Name: Jessica Ngui
Role: Director, KPMG Australia
Previous experience: IT professional with a multinational consumer goods company
The work has challenged me and made me think differently. I found I had to reconsider my assumptions constantly.
It was implementing business change initiatives inside her own organization that first drew Jessica Ngui to consulting and KPMG. “I wanted to be involved in more global transformation programs and to understand how they are run in other industries.”
Joining the Australian firm in 2015, Jessica focused on the power and utilities sector and worked closely with the Sydney Water Corporation on several projects. When Sydney Water started looking for a strategic advisor to implement their new customer-centric operating model, Jessica's track record and the success of various team engagements helped to put KPMG in a strong position.
“Sydney Water is roughly 4 years into a transformation program. Instead of being solely a provider of vital services, they are looking to become a more sustainable business that puts customers and community at the heart of everything they do. It's easy to say but not so easy to implement.”
Jessica's role as overall project leader means she shapes, directs and coordinates KPMG's project activity at a high level, looking at the many layers that contribute to success. “I help define different workstreams such as supply chain, design and analytics, drawing in expertise from across the Australian firm.
“It's about more than having access to the different skills, experience and tools available within KPMG,” she says. “It's about drawing them together in a way that resonates with the client on a personal level.” That means engaging with senior client leaders to gain insight, discuss project milestones and present findings.
“What I like about working for KPMG is that when I'm talking to a client, and they need a particular type of expertise, I can confidently say `Yes, we have someone who knows how to do that',” says Jessica. “However, I'm always aware that our expertise is, to some extent, a given. The real reason KPMG were chosen as advisors was because of our culture - the relationships we build and our ability to work collaboratively.” Building a customer-centric operating model, it turns out, requires the KPMG project team to be equally customer-centric in their approach to the client.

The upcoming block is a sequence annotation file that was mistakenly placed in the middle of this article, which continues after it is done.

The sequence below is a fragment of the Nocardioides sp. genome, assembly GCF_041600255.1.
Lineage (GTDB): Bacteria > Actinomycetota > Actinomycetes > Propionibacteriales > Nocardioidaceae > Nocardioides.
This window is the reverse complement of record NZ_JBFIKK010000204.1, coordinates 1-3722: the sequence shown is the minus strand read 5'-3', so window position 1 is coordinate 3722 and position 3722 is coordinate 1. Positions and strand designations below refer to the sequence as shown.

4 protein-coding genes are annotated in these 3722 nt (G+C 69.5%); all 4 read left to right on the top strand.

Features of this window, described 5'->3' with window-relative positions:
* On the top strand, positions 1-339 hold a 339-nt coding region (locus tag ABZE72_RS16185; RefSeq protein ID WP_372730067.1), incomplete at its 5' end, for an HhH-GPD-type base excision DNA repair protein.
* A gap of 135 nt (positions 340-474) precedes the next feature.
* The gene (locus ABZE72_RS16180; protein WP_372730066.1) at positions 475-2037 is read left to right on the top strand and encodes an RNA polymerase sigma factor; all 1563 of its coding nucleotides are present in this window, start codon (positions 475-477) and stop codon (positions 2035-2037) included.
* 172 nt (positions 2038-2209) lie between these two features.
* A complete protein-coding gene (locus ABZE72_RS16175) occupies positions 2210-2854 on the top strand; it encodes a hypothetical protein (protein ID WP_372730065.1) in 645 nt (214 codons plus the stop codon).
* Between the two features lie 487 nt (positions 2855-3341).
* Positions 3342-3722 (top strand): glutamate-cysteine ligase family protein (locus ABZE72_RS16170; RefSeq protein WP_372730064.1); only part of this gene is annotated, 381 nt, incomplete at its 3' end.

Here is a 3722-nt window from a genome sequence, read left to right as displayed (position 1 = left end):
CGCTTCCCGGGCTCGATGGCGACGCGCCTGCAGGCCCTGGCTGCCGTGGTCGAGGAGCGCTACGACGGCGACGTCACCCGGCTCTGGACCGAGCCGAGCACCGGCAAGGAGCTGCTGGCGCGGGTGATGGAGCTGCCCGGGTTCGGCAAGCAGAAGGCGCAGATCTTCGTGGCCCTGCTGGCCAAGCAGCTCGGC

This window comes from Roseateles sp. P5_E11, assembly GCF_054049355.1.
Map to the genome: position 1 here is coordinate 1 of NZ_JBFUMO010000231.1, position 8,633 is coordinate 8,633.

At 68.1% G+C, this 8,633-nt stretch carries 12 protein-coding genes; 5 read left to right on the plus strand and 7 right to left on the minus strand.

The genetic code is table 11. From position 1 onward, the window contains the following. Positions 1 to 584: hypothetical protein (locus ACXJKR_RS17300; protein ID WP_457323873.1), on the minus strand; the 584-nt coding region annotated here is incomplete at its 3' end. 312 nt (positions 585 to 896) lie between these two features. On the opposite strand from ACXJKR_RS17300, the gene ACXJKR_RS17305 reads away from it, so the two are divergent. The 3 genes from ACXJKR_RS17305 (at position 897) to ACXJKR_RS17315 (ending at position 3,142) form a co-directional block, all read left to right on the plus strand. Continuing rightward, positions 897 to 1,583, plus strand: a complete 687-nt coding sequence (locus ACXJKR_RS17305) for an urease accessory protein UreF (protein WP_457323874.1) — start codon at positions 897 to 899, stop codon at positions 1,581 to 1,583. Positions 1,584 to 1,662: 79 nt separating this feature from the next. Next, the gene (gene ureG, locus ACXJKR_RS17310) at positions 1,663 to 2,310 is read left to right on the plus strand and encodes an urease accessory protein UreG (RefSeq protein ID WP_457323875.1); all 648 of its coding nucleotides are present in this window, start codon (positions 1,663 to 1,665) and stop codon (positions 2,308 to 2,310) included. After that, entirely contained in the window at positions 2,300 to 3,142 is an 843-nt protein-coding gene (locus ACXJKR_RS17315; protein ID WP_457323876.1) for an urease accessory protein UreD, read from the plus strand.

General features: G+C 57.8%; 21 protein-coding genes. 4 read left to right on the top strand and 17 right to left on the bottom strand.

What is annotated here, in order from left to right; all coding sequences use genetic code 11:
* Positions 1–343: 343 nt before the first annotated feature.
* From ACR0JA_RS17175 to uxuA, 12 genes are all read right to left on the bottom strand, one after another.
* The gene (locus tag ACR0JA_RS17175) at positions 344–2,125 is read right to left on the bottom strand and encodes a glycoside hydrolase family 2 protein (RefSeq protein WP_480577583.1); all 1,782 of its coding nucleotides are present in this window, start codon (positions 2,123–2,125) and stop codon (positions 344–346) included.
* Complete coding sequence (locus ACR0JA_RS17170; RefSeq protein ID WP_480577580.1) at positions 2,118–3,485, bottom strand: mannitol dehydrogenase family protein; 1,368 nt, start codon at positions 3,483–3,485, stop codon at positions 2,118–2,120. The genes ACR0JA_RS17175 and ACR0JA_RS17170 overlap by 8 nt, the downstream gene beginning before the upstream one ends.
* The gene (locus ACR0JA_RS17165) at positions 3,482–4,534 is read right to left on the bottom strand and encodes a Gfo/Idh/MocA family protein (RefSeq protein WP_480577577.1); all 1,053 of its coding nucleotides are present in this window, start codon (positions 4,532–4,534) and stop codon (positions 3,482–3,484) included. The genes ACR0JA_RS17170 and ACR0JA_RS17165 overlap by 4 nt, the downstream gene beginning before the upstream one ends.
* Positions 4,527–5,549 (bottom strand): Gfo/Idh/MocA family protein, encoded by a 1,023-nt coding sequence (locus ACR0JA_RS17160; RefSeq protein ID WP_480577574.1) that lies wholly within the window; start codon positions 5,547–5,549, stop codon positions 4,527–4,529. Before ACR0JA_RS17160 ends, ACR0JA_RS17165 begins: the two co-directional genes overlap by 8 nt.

“Sydney Water is in the driver's seat. It's our job to understand what they need, and then bring the right skills, experience and tools into play at the right time to align with their strategy. Working closely with the client - whether it's a senior leader or an analyst - helps keep us on our toes. We're frequently gauging our process and learning from it, checking in to understand how we can do things better.”
The project has stretched her professionally, says Jessica. “The work has challenged me and made me think differently. When you are talking about people and culture, solutions are rarely simple. I found I had to reconsider my assumptions constantly.
“I've only been with the Australian firm for a few years but already I've worked on one of their biggest projects. The experience I'd built in utilities meant I understood the client from a strategic perspective, which really helped in delivering the work. It's been exciting to be part of something so transformational, aspirational and bold.”
“One of the best pieces of feedback from the client was when they said we were `the least consultant' team they had ever worked with. It was the moment that I realized they saw us as an extension of their team.”